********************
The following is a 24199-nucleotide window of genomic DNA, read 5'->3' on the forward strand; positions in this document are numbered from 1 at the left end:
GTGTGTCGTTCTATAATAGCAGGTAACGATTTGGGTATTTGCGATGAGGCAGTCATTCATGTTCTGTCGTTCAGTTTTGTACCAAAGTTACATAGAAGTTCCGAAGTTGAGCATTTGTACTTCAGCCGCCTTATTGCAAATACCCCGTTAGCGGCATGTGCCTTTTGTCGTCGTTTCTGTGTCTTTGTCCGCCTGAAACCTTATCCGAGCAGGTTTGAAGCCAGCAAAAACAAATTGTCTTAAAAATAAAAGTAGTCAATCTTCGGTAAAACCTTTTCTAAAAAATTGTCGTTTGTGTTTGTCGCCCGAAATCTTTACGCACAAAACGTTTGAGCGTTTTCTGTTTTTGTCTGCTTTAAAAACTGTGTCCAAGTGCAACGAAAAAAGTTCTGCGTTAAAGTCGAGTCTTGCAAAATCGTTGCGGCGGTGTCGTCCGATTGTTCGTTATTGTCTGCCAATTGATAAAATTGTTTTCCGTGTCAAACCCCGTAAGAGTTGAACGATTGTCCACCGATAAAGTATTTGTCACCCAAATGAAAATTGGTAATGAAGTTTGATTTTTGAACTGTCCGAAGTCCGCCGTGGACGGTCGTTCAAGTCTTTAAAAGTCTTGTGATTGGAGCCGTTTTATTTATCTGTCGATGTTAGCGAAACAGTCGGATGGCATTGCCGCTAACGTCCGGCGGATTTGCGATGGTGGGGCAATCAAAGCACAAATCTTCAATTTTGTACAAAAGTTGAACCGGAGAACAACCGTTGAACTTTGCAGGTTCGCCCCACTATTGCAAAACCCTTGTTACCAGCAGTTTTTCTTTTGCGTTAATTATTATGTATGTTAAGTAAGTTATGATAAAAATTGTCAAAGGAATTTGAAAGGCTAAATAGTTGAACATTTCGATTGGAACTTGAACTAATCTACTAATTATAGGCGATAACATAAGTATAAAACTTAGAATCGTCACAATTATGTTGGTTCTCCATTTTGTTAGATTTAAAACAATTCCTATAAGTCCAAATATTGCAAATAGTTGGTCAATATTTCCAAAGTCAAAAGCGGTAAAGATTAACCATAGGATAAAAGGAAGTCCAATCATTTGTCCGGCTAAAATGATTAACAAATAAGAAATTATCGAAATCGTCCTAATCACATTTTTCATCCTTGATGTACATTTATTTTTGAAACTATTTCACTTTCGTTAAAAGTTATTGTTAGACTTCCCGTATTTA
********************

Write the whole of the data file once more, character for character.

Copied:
The following is a 24199-nucleotide window of genomic DNA, read 5'->3' on the forward strand; positions in this document are numbered from 1 at the left end:
GTGTGTCGTTCTATAATAGCAGGTAACGATTTGGGTATTTGCGATGAGGCAGTCATTCATGTTCTGTCGTTCAGTTTTGTACCAAAGTTACATAGAAGTTCCGAAGTTGAGCATTTGTACTTCAGCCGCCTTATTGCAAATACCCCGTTAGCGGCATGTGCCTTTTGTCGTCGTTTCTGTGTCTTTGTCCGCCTGAAACCTTATCCGAGCAGGTTTGAAGCCAGCAAAAACAAATTGTCTTAAAAATAAAAGTAGTCAATCTTCGGTAAAACCTTTTCTAAAAAATTGTCGTTTGTGTTTGTCGCCCGAAATCTTTACGCACAAAACGTTTGAGCGTTTTCTGTTTTTGTCTGCTTTAAAAACTGTGTCCAAGTGCAACGAAAAAAGTTCTGCGTTAAAGTCGAGTCTTGCAAAATCGTTGCGGCGGTGTCGTCCGATTGTTCGTTATTGTCTGCCAATTGATAAAATTGTTTTCCGTGTCAAACCCCGTAAGAGTTGAACGATTGTCCACCGATAAAGTATTTGTCACCCAAATGAAAATTGGTAATGAAGTTTGATTTTTGAACTGTCCGAAGTCCGCCGTGGACGGTCGTTCAAGTCTTTAAAAGTCTTGTGATTGGAGCCGTTTTATTTATCTGTCGATGTTAGCGAAACAGTCGGATGGCATTGCCGCTAACGTCCGGCGGATTTGCGATGGTGGGGCAATCAAAGCACAAATCTTCAATTTTGTACAAAAGTTGAACCGGAGAACAACCGTTGAACTTTGCAGGTTCGCCCCACTATTGCAAAACCCTTGTTACCAGCAGTTTTTCTTTTGCGTTAATTATTATGTATGTTAAGTAAGTTATGATAAAAATTGTCAAAGGAATTTGAAAGGCTAAATAGTTGAACATTTCGATTGGAACTTGAACTAATCTACTAATTATAGGCGATAACATAAGTATAAAACTTAGAATCGTCACAATTATGTTGGTTCTCCATTTTGTTAGATTTAAAACAATTCCTATAAGTCCAAATATTGCAAATAGTTGGTCAATATTTCCAAAGTCAAAAGCGGTAAAGATTAACCATAGGATAAAAGGAAGTCCAATCATTTGTCCGGCTAAAATGATTAACAAATAAGAAATTATCGAAATCGTCCTAATCACATTTTTCATCCTTGATGTACATTTATTTTTGAAACTATTTCACTTTCGTTAAAAGTTATTGTTAGACTTCCCGTATTTA